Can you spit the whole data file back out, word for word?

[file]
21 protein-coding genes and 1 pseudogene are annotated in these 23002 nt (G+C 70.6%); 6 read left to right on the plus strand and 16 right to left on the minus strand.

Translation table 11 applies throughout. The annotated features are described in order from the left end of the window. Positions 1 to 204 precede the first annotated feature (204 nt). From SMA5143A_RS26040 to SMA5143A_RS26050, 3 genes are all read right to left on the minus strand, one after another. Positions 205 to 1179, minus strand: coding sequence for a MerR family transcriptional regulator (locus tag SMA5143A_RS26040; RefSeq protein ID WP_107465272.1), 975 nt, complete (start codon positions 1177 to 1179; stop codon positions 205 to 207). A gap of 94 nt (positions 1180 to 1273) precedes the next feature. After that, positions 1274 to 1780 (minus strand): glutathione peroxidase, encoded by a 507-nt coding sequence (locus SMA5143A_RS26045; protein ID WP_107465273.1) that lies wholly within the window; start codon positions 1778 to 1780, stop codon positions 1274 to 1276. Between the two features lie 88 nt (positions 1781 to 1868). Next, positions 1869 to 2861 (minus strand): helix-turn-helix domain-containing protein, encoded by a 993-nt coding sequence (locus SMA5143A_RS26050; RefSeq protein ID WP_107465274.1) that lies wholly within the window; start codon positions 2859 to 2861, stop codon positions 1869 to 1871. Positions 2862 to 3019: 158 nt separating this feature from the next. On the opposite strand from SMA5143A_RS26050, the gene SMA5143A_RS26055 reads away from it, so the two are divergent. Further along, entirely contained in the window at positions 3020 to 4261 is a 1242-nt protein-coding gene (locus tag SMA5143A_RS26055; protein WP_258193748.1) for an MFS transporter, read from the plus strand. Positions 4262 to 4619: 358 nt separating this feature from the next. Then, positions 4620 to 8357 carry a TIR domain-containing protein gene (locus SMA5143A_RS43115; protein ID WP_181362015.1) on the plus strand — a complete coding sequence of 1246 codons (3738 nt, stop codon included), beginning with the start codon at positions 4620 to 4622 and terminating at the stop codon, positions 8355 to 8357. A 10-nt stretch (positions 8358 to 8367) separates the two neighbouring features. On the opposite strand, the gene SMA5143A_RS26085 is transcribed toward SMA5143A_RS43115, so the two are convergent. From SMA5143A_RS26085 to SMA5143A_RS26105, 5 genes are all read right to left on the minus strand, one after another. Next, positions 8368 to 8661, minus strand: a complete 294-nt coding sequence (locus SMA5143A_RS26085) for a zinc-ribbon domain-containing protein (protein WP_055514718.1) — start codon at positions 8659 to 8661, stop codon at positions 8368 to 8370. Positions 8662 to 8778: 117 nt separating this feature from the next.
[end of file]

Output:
21 protein-coding genes and 1 pseudogene are annotated in these 23002 nt (G+C 70.6%); 6 read left to right on the plus strand and 16 right to left on the minus strand.

Translation table 11 applies throughout. The annotated features are described in order from the left end of the window. Positions 1 to 204 precede the first annotated feature (204 nt). From SMA5143A_RS26040 to SMA5143A_RS26050, 3 genes are all read right to left on the minus strand, one after another. Positions 205 to 1179, minus strand: coding sequence for a MerR family transcriptional regulator (locus tag SMA5143A_RS26040; RefSeq protein ID WP_107465272.1), 975 nt, complete (start codon positions 1177 to 1179; stop codon positions 205 to 207). A gap of 94 nt (positions 1180 to 1273) precedes the next feature. After that, positions 1274 to 1780 (minus strand): glutathione peroxidase, encoded by a 507-nt coding sequence (locus SMA5143A_RS26045; protein ID WP_107465273.1) that lies wholly within the window; start codon positions 1778 to 1780, stop codon positions 1274 to 1276. Between the two features lie 88 nt (positions 1781 to 1868). Next, positions 1869 to 2861 (minus strand): helix-turn-helix domain-containing protein, encoded by a 993-nt coding sequence (locus SMA5143A_RS26050; RefSeq protein ID WP_107465274.1) that lies wholly within the window; start codon positions 2859 to 2861, stop codon positions 1869 to 1871. Positions 2862 to 3019: 158 nt separating this feature from the next. On the opposite strand from SMA5143A_RS26050, the gene SMA5143A_RS26055 reads away from it, so the two are divergent. Further along, entirely contained in the window at positions 3020 to 4261 is a 1242-nt protein-coding gene (locus tag SMA5143A_RS26055; protein WP_258193748.1) for an MFS transporter, read from the plus strand. Positions 4262 to 4619: 358 nt separating this feature from the next. Then, positions 4620 to 8357 carry a TIR domain-containing protein gene (locus SMA5143A_RS43115; protein ID WP_181362015.1) on the plus strand — a complete coding sequence of 1246 codons (3738 nt, stop codon included), beginning with the start codon at positions 4620 to 4622 and terminating at the stop codon, positions 8355 to 8357. A 10-nt stretch (positions 8358 to 8367) separates the two neighbouring features. On the opposite strand, the gene SMA5143A_RS26085 is transcribed toward SMA5143A_RS43115, so the two are convergent. From SMA5143A_RS26085 to SMA5143A_RS26105, 5 genes are all read right to left on the minus strand, one after another. Next, positions 8368 to 8661, minus strand: a complete 294-nt coding sequence (locus SMA5143A_RS26085) for a zinc-ribbon domain-containing protein (protein WP_055514718.1) — start codon at positions 8659 to 8661, stop codon at positions 8368 to 8370. Positions 8662 to 8778: 117 nt separating this feature from the next.